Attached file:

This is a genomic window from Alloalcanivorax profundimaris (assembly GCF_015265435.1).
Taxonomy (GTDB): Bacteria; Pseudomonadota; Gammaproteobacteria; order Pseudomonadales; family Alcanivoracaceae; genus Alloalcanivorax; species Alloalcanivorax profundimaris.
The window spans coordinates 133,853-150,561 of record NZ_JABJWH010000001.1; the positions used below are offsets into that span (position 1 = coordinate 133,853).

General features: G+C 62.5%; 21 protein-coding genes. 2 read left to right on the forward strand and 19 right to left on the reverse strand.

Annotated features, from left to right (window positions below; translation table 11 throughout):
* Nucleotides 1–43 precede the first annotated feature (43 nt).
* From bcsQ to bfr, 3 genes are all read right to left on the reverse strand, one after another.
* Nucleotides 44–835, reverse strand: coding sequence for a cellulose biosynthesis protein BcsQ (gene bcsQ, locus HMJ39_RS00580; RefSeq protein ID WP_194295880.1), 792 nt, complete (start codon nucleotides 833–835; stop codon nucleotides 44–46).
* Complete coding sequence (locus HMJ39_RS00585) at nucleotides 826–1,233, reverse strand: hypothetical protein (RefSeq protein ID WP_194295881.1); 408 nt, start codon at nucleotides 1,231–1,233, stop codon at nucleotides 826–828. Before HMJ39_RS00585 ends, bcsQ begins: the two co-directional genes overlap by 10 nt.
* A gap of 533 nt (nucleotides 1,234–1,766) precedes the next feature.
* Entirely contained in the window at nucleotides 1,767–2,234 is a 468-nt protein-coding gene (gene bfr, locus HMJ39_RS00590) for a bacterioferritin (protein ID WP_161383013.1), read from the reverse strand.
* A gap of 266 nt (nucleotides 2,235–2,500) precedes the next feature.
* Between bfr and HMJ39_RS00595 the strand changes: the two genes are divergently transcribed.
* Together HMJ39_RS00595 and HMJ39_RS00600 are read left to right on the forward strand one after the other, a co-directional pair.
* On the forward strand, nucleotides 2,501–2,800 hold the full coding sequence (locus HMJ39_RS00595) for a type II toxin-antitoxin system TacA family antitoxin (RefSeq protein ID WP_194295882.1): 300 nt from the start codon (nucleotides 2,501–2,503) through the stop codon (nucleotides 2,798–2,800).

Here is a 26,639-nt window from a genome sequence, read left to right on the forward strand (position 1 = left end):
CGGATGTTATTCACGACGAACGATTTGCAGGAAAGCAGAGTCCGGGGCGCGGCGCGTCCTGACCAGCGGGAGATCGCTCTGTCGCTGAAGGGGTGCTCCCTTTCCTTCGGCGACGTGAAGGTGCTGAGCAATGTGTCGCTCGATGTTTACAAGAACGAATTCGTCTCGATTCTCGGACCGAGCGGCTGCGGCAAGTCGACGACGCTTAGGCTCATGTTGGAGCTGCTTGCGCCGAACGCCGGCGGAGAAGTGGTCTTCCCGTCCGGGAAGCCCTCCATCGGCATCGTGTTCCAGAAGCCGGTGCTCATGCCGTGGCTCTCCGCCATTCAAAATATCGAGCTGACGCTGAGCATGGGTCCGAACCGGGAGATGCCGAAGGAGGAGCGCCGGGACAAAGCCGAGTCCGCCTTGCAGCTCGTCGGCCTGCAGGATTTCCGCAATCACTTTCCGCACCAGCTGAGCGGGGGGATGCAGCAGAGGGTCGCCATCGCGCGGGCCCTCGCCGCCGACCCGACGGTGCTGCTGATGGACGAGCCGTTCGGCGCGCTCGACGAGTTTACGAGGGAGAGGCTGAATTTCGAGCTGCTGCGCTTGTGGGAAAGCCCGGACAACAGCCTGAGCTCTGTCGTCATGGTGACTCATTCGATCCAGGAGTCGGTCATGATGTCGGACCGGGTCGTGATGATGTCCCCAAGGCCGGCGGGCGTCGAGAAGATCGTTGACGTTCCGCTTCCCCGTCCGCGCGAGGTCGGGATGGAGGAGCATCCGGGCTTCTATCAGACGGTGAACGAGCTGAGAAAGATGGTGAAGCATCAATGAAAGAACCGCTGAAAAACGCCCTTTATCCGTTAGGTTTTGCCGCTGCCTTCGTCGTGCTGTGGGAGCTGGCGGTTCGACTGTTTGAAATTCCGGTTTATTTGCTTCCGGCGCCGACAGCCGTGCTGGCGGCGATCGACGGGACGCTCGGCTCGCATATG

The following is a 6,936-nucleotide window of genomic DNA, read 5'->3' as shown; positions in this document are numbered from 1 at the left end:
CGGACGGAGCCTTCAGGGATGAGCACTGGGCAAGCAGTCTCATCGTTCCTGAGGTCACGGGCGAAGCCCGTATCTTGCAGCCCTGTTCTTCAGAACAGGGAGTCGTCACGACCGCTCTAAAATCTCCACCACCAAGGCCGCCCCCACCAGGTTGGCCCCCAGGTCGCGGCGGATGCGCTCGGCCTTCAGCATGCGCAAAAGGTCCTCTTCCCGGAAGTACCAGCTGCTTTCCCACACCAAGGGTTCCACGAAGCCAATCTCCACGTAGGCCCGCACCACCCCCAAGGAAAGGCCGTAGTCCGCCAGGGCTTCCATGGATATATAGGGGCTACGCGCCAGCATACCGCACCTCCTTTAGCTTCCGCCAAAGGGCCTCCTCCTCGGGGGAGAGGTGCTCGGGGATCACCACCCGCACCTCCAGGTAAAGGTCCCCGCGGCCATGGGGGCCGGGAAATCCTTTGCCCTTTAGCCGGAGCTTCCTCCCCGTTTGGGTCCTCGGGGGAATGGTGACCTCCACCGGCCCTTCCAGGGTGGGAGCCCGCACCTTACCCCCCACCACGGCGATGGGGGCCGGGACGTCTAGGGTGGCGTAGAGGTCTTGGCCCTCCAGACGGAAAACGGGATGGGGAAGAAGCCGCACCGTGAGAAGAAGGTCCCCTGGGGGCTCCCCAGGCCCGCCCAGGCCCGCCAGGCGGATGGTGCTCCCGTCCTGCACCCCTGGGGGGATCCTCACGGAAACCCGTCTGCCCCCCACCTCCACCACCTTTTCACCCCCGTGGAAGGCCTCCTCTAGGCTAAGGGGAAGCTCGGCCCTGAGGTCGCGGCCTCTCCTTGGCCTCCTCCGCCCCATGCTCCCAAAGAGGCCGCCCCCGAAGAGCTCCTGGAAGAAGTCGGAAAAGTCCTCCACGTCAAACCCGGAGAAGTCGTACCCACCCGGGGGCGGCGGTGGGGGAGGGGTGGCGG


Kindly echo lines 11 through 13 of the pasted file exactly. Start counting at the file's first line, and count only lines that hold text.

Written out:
* Entirely contained in the window at nucleotides 1,767–2,234 is a 468-nt protein-coding gene (gene bfr, locus HMJ39_RS00590) for a bacterioferritin (protein ID WP_161383013.1), read from the reverse strand.
* A gap of 266 nt (nucleotides 2,235–2,500) precedes the next feature.
* Between bfr and HMJ39_RS00595 the strand changes: the two genes are divergently transcribed.